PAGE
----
Dolphins are almost celebrities of the animal kingdom, globally adored for their intelligence, personality and aerial displays.
But to what extent do we know why they do what they do? Someone who tries to answer this question is Dr Stephanie King, one of the University of Bristol’s newest senior lecturers who has spent years studying these charismatic mammals. Those of us in this Monday’s seminar were treated to a fascinating look into what life is like studying bottlenose dolphin behaviour, and a sneak peak at Dr King’s new research which investigates the mechanisms behind how dolphins communicate, and the ways in which they can coordinate their behaviour.
Firstly, Dr King introduced us to the social structure of bottlenose dolphin communities.
Her research focuses on males, which congregate in groups called alliances, of either first (2-3 individuals) or second (4-14 individuals) orders. Alliances are aggregates of males, who form lifetime bonds with one another to coerce females into copulation with chosen members of the alliance. Associated behaviours have been analysed by Dr King and her colleagues during follows of the KS alliance, which habituates Shark Bay in West Australia. Currently made up of 7 males, each member can be confidently identified from characteristic nicks and cuts in the dorsal fin of each individual, acting almost like dolphin fingerprints. We were also told that alliance hierarchy is mysteriously complex: there is no linear dominance hierarchy; allied preference is not with kin; and that in fact age (mainly bonding in the juvenile period) can predict alliance formation. The adaptive value of these alliances is high, as male fitness (lifetime reproductive rate) is dependent on alliance formation and membership.
Throughout her talk, Dr King ensured the audience saw the dolphins in action, allowing us to understand and visualise exactly what the behaviours were that she was talking through.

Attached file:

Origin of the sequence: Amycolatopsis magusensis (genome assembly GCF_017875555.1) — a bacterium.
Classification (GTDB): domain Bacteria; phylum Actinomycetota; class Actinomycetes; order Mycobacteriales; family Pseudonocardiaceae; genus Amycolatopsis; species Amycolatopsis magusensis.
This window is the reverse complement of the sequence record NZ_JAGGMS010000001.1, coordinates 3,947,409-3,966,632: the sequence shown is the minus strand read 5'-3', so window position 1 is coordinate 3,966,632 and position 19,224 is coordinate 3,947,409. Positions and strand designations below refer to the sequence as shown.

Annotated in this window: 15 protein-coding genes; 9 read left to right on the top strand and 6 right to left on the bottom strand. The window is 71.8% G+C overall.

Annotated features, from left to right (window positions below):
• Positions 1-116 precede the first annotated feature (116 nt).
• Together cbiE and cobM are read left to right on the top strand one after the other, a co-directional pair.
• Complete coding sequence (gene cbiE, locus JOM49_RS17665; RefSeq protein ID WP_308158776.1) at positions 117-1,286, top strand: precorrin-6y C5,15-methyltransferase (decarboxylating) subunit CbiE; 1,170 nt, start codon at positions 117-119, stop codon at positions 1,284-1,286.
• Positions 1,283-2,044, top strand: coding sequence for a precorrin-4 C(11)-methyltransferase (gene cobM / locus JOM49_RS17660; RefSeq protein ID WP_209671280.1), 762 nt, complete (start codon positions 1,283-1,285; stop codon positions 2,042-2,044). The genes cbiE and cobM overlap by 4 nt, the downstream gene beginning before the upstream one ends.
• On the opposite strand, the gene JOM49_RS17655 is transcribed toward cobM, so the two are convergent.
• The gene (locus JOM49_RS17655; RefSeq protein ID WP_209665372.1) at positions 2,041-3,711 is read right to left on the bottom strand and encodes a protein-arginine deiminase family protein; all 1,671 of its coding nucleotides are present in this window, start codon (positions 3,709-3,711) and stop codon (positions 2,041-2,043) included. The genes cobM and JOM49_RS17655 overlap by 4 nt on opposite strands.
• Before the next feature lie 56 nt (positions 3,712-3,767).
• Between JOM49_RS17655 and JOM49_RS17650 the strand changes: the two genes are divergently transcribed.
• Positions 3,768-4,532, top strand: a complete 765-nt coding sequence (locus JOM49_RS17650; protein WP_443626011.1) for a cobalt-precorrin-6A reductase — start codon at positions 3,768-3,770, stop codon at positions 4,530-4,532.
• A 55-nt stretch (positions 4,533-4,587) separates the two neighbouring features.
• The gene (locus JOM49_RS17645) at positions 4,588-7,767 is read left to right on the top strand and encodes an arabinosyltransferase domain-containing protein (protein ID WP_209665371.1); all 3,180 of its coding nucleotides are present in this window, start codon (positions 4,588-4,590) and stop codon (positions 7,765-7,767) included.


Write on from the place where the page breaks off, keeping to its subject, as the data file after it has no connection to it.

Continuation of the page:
This was done with the use of drone footage that accompanied the explanations, which included incredible birds-eye view shots of phenomenons such as the coordinated butterfly display. Other alliance behaviours explained by Dr King were those such as a ‘tangos‘ and petting.
Not only are visual behaviours important for the efficient functioning of the alliances, but so are acoustics.
‘Pop trains‘, like the name suggests, are a series of successive popping sounds which encourage females to come closer to the males. Dr King and colleagues wanted to know if these pop trains could be synchronised within the alliance. The adaptive value of this was discussed, one idea being that it could possibly encourage bonding through cooperation by promoting oxytocin release. Also posited was that highly synchronous pop trains could be a signal of a high-quality alliance.
Dr King gave the audience a first look at some unpublished research
While the ability of the dolphins to cooperate has been steadfastly proven, the question remains whether the dolphins actually understand what cooperation is; that is, do they understand that they need the exact role of their partner in doing certain tasks (Fig. 1)? Or are individuals actually responding to learned social and environmental cues? Dr King gave the audience a first look at some unpublished research that is pulling apart the possible mechanisms behind previous findings regarding these ideas. Dr King signed off the seminar with other suggested hypotheses for further study, such as whether personality influences cooperative partner choice. The seminar concluded with an animated Q&A and some lively debate, which without doubt continued afterwards in the Sky Lounge over lunch.
Written by Esme Hedley, Biology (BSc) Year 2
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